We’re used to getting our culture in bite-sized chunks. A night at the opera. An episode of Corrie. A glass of red at half time, a cup of tea as the credits roll.
Now imagine a theatre experience that goes on a bit.
Not a play so dull you’re looking at your watch in the dark, but a lived experience – a second life, if you like – that runs alongside your own mundane existence for a month. That’s what’s on offer from Leeds-based Riptide, and just a hundred people will have the opportunity in March.
Riptide are known for breaking down the walls when it comes to performance.
They’ve already used the city centre as a stage for a production where participants were guided by GPS and identified by a big “You Are Here” badge – after which any random encounter in the street might not be random at all. But that took an hour. They’ve also taken the immersive concept to younger audiences at Swarm – a club night with a twist as stories unfold on and around the dance floor. That took an evening. The Lucky Ones will last 28 days.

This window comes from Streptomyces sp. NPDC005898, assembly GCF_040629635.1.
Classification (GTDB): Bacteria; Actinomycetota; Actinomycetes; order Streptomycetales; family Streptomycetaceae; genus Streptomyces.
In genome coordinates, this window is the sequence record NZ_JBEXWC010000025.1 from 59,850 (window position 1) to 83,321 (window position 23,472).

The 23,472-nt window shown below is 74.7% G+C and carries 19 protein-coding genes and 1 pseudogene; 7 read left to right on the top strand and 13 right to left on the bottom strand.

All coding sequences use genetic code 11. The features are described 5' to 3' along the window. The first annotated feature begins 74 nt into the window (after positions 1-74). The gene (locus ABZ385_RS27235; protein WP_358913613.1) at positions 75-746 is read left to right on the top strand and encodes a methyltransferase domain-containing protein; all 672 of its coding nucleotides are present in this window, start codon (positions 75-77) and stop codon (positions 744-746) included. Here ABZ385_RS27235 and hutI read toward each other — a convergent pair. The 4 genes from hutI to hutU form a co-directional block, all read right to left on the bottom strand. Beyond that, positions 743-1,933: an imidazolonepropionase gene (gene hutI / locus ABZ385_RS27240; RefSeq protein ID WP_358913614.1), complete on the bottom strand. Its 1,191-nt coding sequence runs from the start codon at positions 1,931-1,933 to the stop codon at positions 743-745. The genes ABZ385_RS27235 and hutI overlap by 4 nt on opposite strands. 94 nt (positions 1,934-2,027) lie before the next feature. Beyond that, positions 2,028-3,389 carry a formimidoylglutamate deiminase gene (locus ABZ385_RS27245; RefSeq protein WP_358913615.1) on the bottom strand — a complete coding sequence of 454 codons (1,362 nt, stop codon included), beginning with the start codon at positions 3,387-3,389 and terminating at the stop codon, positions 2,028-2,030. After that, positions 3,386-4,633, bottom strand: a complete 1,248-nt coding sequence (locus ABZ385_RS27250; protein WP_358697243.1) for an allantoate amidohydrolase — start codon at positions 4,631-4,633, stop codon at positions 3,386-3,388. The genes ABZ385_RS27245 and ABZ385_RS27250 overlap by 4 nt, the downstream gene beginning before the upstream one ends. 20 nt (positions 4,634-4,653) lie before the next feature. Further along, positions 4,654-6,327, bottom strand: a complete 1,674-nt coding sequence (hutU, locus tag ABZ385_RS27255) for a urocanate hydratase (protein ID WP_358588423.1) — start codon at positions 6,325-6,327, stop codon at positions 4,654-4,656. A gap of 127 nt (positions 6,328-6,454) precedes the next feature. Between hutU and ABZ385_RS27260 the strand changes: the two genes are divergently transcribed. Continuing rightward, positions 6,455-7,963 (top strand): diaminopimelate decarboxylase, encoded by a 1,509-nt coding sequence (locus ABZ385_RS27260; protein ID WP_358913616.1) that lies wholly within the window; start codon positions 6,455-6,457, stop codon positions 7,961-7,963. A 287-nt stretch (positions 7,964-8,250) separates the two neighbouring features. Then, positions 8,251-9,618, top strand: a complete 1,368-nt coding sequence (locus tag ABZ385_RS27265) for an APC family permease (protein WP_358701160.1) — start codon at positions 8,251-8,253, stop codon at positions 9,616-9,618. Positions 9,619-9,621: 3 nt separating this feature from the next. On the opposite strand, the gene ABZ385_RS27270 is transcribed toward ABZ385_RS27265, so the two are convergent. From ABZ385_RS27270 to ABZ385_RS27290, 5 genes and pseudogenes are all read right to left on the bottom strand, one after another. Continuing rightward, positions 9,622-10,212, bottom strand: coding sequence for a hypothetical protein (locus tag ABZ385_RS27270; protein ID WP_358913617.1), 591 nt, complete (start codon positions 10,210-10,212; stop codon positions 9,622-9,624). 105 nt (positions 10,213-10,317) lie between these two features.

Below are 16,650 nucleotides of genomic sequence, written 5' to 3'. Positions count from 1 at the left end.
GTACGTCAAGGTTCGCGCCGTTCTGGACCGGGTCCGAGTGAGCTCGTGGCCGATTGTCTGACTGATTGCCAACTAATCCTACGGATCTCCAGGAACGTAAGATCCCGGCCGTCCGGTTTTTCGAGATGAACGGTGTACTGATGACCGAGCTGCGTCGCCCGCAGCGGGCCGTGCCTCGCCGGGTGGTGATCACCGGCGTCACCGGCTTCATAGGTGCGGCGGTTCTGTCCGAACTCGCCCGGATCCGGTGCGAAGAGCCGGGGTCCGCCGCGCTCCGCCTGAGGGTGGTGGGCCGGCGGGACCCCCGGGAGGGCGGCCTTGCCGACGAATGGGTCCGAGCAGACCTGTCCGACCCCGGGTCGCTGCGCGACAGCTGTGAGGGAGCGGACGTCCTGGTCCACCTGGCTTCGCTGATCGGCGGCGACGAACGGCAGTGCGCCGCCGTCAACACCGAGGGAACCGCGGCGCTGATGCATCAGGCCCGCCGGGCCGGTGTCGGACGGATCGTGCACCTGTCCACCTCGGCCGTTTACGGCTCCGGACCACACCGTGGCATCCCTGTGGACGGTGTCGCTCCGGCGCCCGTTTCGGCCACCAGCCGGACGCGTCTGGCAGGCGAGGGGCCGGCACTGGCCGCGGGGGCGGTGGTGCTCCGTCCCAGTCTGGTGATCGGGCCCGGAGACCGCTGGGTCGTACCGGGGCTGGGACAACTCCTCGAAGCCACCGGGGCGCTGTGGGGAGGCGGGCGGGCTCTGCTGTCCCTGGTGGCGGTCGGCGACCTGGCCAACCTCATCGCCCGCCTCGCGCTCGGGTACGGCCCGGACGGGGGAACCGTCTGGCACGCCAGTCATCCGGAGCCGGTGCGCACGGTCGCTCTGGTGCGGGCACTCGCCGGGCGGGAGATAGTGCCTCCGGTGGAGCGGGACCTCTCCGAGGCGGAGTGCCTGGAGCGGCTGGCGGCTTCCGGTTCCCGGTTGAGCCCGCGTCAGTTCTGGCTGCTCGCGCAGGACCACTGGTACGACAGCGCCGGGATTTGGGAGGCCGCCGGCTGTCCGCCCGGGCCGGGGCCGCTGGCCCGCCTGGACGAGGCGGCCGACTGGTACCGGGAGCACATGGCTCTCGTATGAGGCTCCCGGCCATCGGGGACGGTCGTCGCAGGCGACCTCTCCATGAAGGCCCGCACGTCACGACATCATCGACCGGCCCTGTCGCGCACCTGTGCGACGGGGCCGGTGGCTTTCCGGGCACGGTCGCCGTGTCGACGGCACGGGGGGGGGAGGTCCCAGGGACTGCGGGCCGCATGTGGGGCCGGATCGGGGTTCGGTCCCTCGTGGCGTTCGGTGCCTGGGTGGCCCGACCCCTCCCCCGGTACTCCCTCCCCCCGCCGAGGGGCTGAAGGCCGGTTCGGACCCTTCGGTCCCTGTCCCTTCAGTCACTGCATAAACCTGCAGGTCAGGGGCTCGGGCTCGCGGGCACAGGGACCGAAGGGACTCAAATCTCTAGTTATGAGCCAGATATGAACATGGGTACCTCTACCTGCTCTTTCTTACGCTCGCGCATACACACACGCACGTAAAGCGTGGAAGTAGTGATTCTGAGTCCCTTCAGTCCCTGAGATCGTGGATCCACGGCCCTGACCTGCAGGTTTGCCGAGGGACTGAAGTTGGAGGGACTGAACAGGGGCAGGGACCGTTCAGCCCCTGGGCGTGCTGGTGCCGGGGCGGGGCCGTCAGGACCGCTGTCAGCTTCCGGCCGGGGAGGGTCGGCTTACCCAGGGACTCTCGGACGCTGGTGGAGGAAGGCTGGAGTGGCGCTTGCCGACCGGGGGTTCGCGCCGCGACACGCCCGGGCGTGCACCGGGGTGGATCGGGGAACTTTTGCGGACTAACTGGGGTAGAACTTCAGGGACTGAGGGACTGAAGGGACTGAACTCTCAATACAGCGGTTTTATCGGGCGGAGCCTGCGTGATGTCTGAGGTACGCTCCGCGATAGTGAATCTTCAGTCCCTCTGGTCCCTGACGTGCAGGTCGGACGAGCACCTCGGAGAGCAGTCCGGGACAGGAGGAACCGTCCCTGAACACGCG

Expect the unexpected.
I had an early taste of that, arriving at Riptide’s production office in the basement of Patrick Studios, just off Mabgate in a bit of Leeds the Victoria Quarter shoppers don’t get to see. Artistic Director Alexander Palmer and producer Anna Turzynski greeted me with a cup of Earl Grey, a scented candle, a lamp and a webcam. “We thought we’d stream the interview live on Facebook” said Alex. “We were ready for you”.
A whiteboard, discreetly out of shot, enables the production team to monitor the progress of the hundred participants through a scenario which works very much like an old style, pre-internet adventure book. The narrative unfolds through various contacts .. a phone call, a text message .. until a choice must be made. That choice determines the next step in the experience, and so on to a conclusion. The team encourage people to play against their instincts, if they want to. Someone naturally shy can make bold choices in the scenario and experience the result.
Such a concept raises many questions.
I’m writing this with a streaming cold. What if I don’t feel like playing out today? And you have my name, my address, my phone number – am I paying for someone to stalk me?
I put these and other less frequently asked questions to Alexander Palmer in this Culture Vulture podcast. If you want pictures, it’s also on Riptide’s Facebook page
The Lucky Ones is on .. well, in your home and in the city of Leeds from late February until late March.
Tickets and further information (including key dates when you really need to be around) can be found here.
Production photography: Mark Webster